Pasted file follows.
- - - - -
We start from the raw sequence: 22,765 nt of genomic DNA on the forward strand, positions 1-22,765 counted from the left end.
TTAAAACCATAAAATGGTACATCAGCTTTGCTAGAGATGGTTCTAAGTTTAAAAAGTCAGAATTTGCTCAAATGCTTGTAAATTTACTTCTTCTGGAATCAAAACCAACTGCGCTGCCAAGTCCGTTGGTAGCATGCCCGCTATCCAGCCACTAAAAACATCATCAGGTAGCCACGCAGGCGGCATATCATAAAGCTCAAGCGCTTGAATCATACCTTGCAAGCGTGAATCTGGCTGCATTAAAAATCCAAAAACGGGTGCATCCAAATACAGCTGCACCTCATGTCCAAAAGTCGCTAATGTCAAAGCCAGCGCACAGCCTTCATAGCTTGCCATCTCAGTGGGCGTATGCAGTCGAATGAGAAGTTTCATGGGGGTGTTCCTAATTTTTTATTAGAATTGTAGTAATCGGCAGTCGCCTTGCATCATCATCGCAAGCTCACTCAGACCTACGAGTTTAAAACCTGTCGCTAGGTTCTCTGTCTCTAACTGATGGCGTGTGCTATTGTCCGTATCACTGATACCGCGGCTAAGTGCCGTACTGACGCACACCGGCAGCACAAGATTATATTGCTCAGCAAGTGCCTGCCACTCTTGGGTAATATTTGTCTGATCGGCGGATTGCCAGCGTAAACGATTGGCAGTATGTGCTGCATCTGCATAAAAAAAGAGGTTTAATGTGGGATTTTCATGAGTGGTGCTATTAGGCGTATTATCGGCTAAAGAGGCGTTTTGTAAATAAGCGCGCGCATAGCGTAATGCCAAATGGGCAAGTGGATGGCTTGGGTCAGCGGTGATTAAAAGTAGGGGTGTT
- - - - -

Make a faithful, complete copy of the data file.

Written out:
We start from the raw sequence: 22,765 nt of genomic DNA on the forward strand, positions 1-22,765 counted from the left end.
TTAAAACCATAAAATGGTACATCAGCTTTGCTAGAGATGGTTCTAAGTTTAAAAAGTCAGAATTTGCTCAAATGCTTGTAAATTTACTTCTTCTGGAATCAAAACCAACTGCGCTGCCAAGTCCGTTGGTAGCATGCCCGCTATCCAGCCACTAAAAACATCATCAGGTAGCCACGCAGGCGGCATATCATAAAGCTCAAGCGCTTGAATCATACCTTGCAAGCGTGAATCTGGCTGCATTAAAAATCCAAAAACGGGTGCATCCAAATACAGCTGCACCTCATGTCCAAAAGTCGCTAATGTCAAAGCCAGCGCACAGCCTTCATAGCTTGCCATCTCAGTGGGCGTATGCAGTCGAATGAGAAGTTTCATGGGGGTGTTCCTAATTTTTTATTAGAATTGTAGTAATCGGCAGTCGCCTTGCATCATCATCGCAAGCTCACTCAGACCTACGAGTTTAAAACCTGTCGCTAGGTTCTCTGTCTCTAACTGATGGCGTGTGCTATTGTCCGTATCACTGATACCGCGGCTAAGTGCCGTACTGACGCACACCGGCAGCACAAGATTATATTGCTCAGCAAGTGCCTGCCACTCTTGGGTAATATTTGTCTGATCGGCGGATTGCCAGCGTAAACGATTGGCAGTATGTGCTGCATCTGCATAAAAAAAGAGGTTTAATGTGGGATTTTCATGAGTGGTGCTATTAGGCGTATTATCGGCTAAAGAGGCGTTTTGTAAATAAGCGCGCGCATAGCGTAATGCCAAATGGGCAAGTGGATGGCTTGGGTCAGCGGTGATTAAAAGTAGGGGTGTT